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'Write an analysis on the long queen.

'
Lucy Brumby
The collection of poems from which we are given 'The Long Queen' is named
'Feminine Gospels'. Roughly translated as the teachings of feminism, or a
collection of feminine beliefs, aiming to give the reader visions of female
identity. This title clearly gives the impression that the collection of poems
are going to have a common theme of womanhood, female opinion and
identity and the power of a woman.
'The Long Queen' is the first poem in the collection, and immediately
captures the attention of the reader with its opening line - 'The long queen
couldn't die.', this opening line is very statement like, and the use of the word
couldn't plants the question in the readers mind of whether the long queen
(whoever she is at this point) wants to die and cant, or whether she is
immortal. Which is essentially the difference between being a regular human,
or having an element of fantasy and being a myth. The first stanza then
progresses to make references to royal figures, and explains that the long
queen has had many offers of a male partner, however has declined them all.
Suggesting maybe a link to Queen Elizabeth I, who never married when she
ruled as queen. The stanza concludes with the idea that the long queen to
Time for a husband, the word 'Time' has a capital letter at the front, meaning
that it has almost been personified having been written like a name,
suggesting that the long queen 'married' time, that time was her partner. It
then finishes on 'Long live the Queen', reaffirming the idea in the readers
head that the Queen is powerful, and wil rule for a long time.
Stanza 2 begins with a rhetorical question, followed by a list of roles typically

occupied by females, showing to the reader that the long queen is essentially
queen of all things female, and womanhood as a whole.There is use of
alliteration in the list, with 4 words beggining with W, which places emphasis
on the roles that women play, and that the Long Queen is ruler of them all.
We then progress to stanza 3, which tells us that the long queen is Unseen,
suggesting that she is a force acting upon us, opposed to an actual person,
and that maybe Duffy is refering to the strength of womankind. The 'ruled'
and 'reigned', are both elongated words, emphasising to the reader the
extent at which she is in power, and also linking to the theme of time that is
clearly present in the poem. Within this stanza, Duffy also makes several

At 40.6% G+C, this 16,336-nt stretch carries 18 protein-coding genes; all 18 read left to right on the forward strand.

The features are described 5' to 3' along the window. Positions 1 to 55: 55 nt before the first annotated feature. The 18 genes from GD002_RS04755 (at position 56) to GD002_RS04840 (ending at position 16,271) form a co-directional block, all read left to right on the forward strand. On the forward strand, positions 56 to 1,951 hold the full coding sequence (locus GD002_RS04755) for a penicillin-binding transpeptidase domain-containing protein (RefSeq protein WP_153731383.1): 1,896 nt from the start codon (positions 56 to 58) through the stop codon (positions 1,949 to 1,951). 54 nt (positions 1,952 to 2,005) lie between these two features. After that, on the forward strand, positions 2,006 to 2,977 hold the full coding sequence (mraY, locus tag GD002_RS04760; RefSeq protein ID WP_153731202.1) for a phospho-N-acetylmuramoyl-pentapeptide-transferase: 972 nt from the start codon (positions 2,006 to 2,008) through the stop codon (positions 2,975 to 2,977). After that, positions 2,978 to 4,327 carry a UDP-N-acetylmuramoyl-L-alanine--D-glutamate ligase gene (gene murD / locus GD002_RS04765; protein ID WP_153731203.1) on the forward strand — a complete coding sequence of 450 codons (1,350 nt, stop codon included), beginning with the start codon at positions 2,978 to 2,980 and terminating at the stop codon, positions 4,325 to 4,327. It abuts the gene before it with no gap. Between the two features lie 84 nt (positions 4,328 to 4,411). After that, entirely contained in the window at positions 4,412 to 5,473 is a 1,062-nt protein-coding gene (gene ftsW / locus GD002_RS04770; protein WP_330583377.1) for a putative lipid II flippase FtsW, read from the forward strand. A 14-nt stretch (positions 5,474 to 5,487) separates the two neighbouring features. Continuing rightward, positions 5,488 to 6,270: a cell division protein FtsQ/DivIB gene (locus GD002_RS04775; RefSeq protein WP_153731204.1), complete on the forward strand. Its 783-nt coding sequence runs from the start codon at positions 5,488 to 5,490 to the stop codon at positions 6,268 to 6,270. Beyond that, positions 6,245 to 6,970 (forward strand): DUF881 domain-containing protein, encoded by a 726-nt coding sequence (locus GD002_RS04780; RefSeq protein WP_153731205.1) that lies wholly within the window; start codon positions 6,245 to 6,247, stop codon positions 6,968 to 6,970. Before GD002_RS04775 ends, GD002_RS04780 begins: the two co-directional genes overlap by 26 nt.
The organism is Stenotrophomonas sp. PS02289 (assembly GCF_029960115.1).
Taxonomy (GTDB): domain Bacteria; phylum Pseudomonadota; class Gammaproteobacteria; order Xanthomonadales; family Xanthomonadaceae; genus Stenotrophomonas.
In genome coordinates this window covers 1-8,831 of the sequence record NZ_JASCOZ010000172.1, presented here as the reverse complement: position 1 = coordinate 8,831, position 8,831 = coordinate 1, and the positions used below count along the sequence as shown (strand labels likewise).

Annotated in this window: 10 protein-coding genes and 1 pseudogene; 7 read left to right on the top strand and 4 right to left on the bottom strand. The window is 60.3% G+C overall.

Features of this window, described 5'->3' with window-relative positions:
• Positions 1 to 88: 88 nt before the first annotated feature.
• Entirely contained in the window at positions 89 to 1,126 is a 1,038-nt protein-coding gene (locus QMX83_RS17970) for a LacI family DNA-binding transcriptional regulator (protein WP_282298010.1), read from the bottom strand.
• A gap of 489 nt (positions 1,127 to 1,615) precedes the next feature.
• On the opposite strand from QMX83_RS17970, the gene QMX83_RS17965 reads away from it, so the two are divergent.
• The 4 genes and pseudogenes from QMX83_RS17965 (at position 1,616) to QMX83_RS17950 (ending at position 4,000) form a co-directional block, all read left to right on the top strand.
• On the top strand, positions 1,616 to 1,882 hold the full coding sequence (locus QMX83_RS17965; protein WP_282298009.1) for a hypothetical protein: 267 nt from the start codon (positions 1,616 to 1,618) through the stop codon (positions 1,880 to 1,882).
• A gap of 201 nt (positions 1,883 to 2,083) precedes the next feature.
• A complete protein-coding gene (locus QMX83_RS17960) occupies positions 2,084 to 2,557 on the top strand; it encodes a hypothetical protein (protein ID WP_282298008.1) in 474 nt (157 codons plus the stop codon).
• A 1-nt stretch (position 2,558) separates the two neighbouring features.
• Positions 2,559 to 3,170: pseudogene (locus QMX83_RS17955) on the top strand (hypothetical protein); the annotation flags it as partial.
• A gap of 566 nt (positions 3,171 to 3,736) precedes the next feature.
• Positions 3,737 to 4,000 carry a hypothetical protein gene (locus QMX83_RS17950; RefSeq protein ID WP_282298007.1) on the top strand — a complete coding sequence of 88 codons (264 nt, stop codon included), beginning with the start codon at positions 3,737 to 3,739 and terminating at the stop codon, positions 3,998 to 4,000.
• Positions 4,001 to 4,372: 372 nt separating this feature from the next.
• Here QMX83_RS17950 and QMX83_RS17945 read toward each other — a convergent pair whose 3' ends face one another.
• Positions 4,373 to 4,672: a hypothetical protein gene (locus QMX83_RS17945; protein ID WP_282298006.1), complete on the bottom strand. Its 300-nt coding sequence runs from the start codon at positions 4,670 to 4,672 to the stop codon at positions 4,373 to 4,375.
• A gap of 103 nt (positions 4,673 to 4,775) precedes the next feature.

references to what appears to be fairytales, and fantasy. She mentions a
castle, tower and 'out and about in rags'. This can be interpreted as
references to different fairytale stories, again touching on the fantasy aspect
of the poem.
Stanza 4 introduces us to the long queens 'laws' supposedly of womanhood.
The four laws are named Childhood, Blood, Tears and Childbirth. These laws
represent the journey throughout a wommans life, and symbolize growth and
maturity which allows the reader (if female) to relate to Duffy/ The Long
Queen with whatever stage in their life they may be at. Each of the laws are
described in extremely graphic ways, using dynamic words to grip the reader,
and to allow images to be produced in the readers head. For example the
tears are described as salt pearls and bright jewels, suggesting that a
womans tears are rare and precious, and are almost sacred and special. The
childbirth is described using very vocal words such as screamed and bawled,
to intensiify the effect on the reader which is to allow them to sympathize.

Throughout all of this Duffy manages to present the Long Queen in an


extremely powerful way, another clear theme of the poem.
Finally in the last stanza Duffy paints the long queen to be somebody of high
power, as she is watching over things from a high window. This could
symbolize a hierarchy of power, as the long queen is at the top, meaning that
she watches over from an above position, as she is superior to everybody
else. This stanza lists actions of females such as gossip, confession and
scandal, and suggests that the long queen is 'tuned in' to the women of the
world, Duffy then reinforces this metaphor by refering to the actions of the
women as light music, drums and strings, clearly symbols of music. The
poem then finishes with a contrasting line 'The old. Long Queen.' this shows
word play, and creates a sense of finality which is juxtaposed with the final
image of the last line 'her posessions for a moment of time', which highlights
the short amount of time that we as humans have on earth, in comparison to
earth itself.